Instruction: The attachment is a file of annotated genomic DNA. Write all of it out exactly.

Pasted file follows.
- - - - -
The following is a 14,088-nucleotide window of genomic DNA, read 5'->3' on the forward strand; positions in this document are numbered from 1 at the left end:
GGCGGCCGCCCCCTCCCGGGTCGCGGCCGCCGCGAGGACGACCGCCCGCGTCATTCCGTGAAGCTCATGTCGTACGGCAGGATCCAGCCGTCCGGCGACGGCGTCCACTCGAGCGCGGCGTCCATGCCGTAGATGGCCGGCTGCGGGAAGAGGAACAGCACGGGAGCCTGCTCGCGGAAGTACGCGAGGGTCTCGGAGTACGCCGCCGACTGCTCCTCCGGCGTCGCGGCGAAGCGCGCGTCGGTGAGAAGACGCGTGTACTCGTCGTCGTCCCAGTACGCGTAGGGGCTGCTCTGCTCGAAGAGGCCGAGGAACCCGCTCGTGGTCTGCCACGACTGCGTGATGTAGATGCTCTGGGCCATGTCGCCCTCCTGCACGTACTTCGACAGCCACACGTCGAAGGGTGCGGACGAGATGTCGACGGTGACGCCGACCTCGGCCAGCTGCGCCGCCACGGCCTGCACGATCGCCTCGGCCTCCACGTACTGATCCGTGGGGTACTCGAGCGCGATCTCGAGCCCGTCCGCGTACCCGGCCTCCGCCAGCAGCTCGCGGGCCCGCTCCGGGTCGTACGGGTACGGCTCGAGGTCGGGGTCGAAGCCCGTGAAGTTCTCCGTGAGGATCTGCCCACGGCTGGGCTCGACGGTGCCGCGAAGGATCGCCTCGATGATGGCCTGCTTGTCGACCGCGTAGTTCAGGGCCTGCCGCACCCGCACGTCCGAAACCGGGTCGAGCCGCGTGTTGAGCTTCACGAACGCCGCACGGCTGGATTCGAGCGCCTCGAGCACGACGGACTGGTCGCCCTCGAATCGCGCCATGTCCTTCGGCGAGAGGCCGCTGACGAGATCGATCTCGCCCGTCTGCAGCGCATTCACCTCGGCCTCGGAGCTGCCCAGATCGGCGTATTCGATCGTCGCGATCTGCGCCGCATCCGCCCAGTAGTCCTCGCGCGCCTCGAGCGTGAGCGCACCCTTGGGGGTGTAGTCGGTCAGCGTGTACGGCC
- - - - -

The following is a 14,088-nucleotide window of genomic DNA, read 5'->3' on the forward strand; positions in this document are numbered from 1 at the left end:
GGCGGCCGCCCCCTCCCGGGTCGCGGCCGCCGCGAGGACGACCGCCCGCGTCATTCCGTGAAGCTCATGTCGTACGGCAGGATCCAGCCGTCCGGCGACGGCGTCCACTCGAGCGCGGCGTCCATGCCGTAGATGGCCGGCTGCGGGAAGAGGAACAGCACGGGAGCCTGCTCGCGGAAGTACGCGAGGGTCTCGGAGTACGCCGCCGACTGCTCCTCCGGCGTCGCGGCGAAGCGCGCGTCGGTGAGAAGACGCGTGTACTCGTCGTCGTCCCAGTACGCGTAGGGGCTGCTCTGCTCGAAGAGGCCGAGGAACCCGCTCGTGGTCTGCCACGACTGCGTGATGTAGATGCTCTGGGCCATGTCGCCCTCCTGCACGTACTTCGACAGCCACACGTCGAAGGGTGCGGACGAGATGTCGACGGTGACGCCGACCTCGGCCAGCTGCGCCGCCACGGCCTGCACGATCGCCTCGGCCTCCACGTACTGATCCGTGGGGTACTCGAGCGCGATCTCGAGCCCGTCCGCGTACCCGGCCTCCGCCAGCAGCTCGCGGGCCCGCTCCGGGTCGTACGGGTACGGCTCGAGGTCGGGGTCGAAGCCCGTGAAGTTCTCCGTGAGGATCTGCCCACGGCTGGGCTCGACGGTGCCGCGAAGGATCGCCTCGATGATGGCCTGCTTGTCGACCGCGTAGTTCAGGGCCTGCCGCACCCGCACGTCCGAAACCGGGTCGAGCCGCGTGTTGAGCTTCACGAACGCCGCACGGCTGGATTCGAGCGCCTCGAGCACGACGGACTGGTCGCCCTCGAATCGCGCCATGTCCTTCGGCGAGAGGCCGCTGACGAGATCGATCTCGCCCGTCTGCAGCGCATTCACCTCGGCCTCGGAGCTGCCCAGATCGGCGTATTCGATCGTCGCGATCTGCGCCGCATCCGCCCAGTAGTCCTCGCGCGCCTCGAGCGTGAGCGCACCCTTGGGGGTGTAGTCGGTCAGCGTGTACGGCC